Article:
Training and Certification
Become an Active Reader to Increase Learning Retention
February 16, 2016
What is active reading? This article answers this question and expands upon active reading best practices, active vs passive reading, the debate surrounding active reading mediums (paper/pen and computers).
This article is one of several examining various learning and study methods. Now pick up a pen or pencil, print this page, and start learning about becoming an active reader.
What is Active Reading?
Active reading, as described by Tashman and Edwards, “involves searching, highlighting, comparison, non-sequential navigation, and the like” while reading. The latter states that active reading is “characterized by the greater demand [placed] on the reader”. The benefits of active reading are not up for debate. This method, often not advocated by my teachers during elementary or secondary education, encourages the reader to engage the text.
Once I learned how to actively read (AR) with at least a pen or pencil in hand, the act of reading no longer became a burden for remembering information.
Tips for Active Reading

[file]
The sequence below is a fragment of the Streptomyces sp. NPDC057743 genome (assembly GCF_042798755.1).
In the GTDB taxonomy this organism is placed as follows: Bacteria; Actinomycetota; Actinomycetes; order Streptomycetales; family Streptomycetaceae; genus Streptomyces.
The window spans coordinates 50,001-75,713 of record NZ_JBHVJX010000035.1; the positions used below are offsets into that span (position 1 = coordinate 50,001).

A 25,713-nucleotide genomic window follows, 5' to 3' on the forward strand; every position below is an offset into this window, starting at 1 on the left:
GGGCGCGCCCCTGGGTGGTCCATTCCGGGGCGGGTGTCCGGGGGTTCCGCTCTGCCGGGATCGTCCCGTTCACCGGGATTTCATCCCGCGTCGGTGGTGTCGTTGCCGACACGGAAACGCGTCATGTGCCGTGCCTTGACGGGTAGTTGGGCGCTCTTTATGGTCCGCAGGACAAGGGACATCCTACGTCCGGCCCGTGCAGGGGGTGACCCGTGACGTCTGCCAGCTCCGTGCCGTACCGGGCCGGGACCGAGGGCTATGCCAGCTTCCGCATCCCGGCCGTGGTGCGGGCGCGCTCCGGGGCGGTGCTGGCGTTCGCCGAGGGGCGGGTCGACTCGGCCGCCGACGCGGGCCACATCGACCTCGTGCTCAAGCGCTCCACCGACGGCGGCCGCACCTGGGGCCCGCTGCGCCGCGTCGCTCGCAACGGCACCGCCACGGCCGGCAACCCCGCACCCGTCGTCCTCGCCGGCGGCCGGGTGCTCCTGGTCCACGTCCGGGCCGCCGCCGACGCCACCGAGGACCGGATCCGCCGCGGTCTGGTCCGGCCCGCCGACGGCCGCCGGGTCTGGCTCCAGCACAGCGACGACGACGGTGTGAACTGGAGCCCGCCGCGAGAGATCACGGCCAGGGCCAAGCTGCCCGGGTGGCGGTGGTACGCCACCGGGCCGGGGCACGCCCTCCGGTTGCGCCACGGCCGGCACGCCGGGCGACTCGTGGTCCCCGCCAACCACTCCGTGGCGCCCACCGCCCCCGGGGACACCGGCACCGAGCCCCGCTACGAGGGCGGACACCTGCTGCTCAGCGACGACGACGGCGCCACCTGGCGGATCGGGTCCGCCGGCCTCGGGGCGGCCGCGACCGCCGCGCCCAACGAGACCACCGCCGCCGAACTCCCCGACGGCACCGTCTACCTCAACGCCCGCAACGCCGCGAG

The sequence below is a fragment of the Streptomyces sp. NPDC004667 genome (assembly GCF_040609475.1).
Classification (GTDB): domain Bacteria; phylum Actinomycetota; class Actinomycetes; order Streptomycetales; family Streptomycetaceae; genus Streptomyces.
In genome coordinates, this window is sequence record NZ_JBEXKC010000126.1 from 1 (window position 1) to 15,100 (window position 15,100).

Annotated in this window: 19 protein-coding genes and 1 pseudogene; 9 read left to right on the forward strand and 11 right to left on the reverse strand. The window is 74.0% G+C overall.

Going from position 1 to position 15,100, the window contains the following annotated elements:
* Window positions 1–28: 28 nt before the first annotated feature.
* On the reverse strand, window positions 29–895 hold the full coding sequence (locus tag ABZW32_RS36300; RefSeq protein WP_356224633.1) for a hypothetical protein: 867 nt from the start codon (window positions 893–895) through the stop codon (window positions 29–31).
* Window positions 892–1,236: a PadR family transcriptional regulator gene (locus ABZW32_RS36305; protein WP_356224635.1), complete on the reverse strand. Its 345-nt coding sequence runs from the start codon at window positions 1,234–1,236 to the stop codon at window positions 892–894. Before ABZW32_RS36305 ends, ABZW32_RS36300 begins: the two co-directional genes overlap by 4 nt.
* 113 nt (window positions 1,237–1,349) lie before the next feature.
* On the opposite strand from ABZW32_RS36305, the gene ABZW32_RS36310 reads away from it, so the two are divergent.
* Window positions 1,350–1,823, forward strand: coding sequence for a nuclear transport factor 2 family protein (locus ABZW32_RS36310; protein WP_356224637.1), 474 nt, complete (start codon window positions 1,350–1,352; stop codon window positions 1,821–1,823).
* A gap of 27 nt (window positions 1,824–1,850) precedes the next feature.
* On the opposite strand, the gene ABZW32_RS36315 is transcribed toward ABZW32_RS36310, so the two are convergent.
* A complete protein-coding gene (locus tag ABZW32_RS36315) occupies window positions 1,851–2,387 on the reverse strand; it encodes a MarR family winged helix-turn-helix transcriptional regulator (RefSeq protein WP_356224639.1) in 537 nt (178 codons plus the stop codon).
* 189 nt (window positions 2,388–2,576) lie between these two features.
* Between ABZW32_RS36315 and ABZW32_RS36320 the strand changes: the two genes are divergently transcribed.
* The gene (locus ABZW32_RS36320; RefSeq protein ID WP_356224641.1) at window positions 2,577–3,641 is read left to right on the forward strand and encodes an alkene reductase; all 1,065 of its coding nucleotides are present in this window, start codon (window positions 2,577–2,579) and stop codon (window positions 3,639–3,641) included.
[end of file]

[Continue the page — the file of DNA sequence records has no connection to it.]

The McGraw Center provides excellent active reading practices. The list includes:
- Ask Yourself Pre-Reading Questions
- Identify and Define Unfamiliar Terms
- Brack Main Ideas or Thesis of Reading
- Make Marginal Notes or Comments Instead of Using a Highlighter
- Write Questions in Margins and Answer Later
- Create Outlines, Flow Charts, Diagrams to Map and Understand Ideas Visually
- Determine What Paragraphs Say and Explain it in One Sentence in your own words
- Write Summaries of Chapters in Your Own Words
- Teach What You Learned To Another Person
Not every person has the time required to apply all of these active reading practices. But the list helps you to see what the AR encompasses. The tools for developing active reading habits do not stick immediately. I find that the best tools and tips for increasing my active reading and learning retention skills come from early educational teaching instruction. For example, this blog post on developing active readers by Rebecca Alber elucidates how even children who are first learning to read can be equip with the right mindset for active reading. Like the children, teach yourself to not give into the easy impulse decision to passively read. The “just read” approach produces mixed and often poor results.
The Case for Active Over Passive Reading
Despite this advice and my advocacy, along with researchers referenced above, you and others, including myself, don’t necessarily feel as if we have the time to actively read. We need realistic and timely cliff note versions of information. The evolution of the search engine revolutionized the distribution of information. Therefore, we crave speed and instant answers. Unfortunately this doesn’t always lead to effective learning.